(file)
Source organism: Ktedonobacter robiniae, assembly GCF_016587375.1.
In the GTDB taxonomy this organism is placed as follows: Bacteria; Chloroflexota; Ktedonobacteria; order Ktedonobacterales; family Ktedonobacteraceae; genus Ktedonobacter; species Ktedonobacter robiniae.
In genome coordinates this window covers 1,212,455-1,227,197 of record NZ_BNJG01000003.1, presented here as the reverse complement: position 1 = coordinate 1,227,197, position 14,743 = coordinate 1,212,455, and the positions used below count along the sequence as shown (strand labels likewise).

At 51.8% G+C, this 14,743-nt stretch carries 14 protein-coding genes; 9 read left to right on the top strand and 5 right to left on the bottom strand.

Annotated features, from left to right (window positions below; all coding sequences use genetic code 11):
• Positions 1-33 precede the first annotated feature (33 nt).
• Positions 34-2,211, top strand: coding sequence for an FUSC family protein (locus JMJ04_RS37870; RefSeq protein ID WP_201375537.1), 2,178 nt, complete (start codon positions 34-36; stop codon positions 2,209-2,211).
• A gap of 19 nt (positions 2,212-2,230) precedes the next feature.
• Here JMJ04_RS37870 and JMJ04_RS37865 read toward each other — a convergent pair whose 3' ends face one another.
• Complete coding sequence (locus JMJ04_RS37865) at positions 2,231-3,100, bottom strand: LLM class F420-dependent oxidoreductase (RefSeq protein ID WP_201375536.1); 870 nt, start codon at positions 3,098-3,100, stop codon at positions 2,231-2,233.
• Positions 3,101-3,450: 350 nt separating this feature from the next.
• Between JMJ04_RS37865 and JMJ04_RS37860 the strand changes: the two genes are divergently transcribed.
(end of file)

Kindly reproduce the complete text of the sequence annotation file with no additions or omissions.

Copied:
Source organism: Ktedonobacter robiniae, assembly GCF_016587375.1.
In the GTDB taxonomy this organism is placed as follows: Bacteria; Chloroflexota; Ktedonobacteria; order Ktedonobacterales; family Ktedonobacteraceae; genus Ktedonobacter; species Ktedonobacter robiniae.
In genome coordinates this window covers 1,212,455-1,227,197 of record NZ_BNJG01000003.1, presented here as the reverse complement: position 1 = coordinate 1,227,197, position 14,743 = coordinate 1,212,455, and the positions used below count along the sequence as shown (strand labels likewise).

At 51.8% G+C, this 14,743-nt stretch carries 14 protein-coding genes; 9 read left to right on the top strand and 5 right to left on the bottom strand.

Annotated features, from left to right (window positions below; all coding sequences use genetic code 11):
• Positions 1-33 precede the first annotated feature (33 nt).
• Positions 34-2,211, top strand: coding sequence for an FUSC family protein (locus JMJ04_RS37870; RefSeq protein ID WP_201375537.1), 2,178 nt, complete (start codon positions 34-36; stop codon positions 2,209-2,211).
• A gap of 19 nt (positions 2,212-2,230) precedes the next feature.
• Here JMJ04_RS37870 and JMJ04_RS37865 read toward each other — a convergent pair whose 3' ends face one another.
• Complete coding sequence (locus JMJ04_RS37865) at positions 2,231-3,100, bottom strand: LLM class F420-dependent oxidoreductase (RefSeq protein ID WP_201375536.1); 870 nt, start codon at positions 3,098-3,100, stop codon at positions 2,231-2,233.
• Positions 3,101-3,450: 350 nt separating this feature from the next.
• Between JMJ04_RS37865 and JMJ04_RS37860 the strand changes: the two genes are divergently transcribed.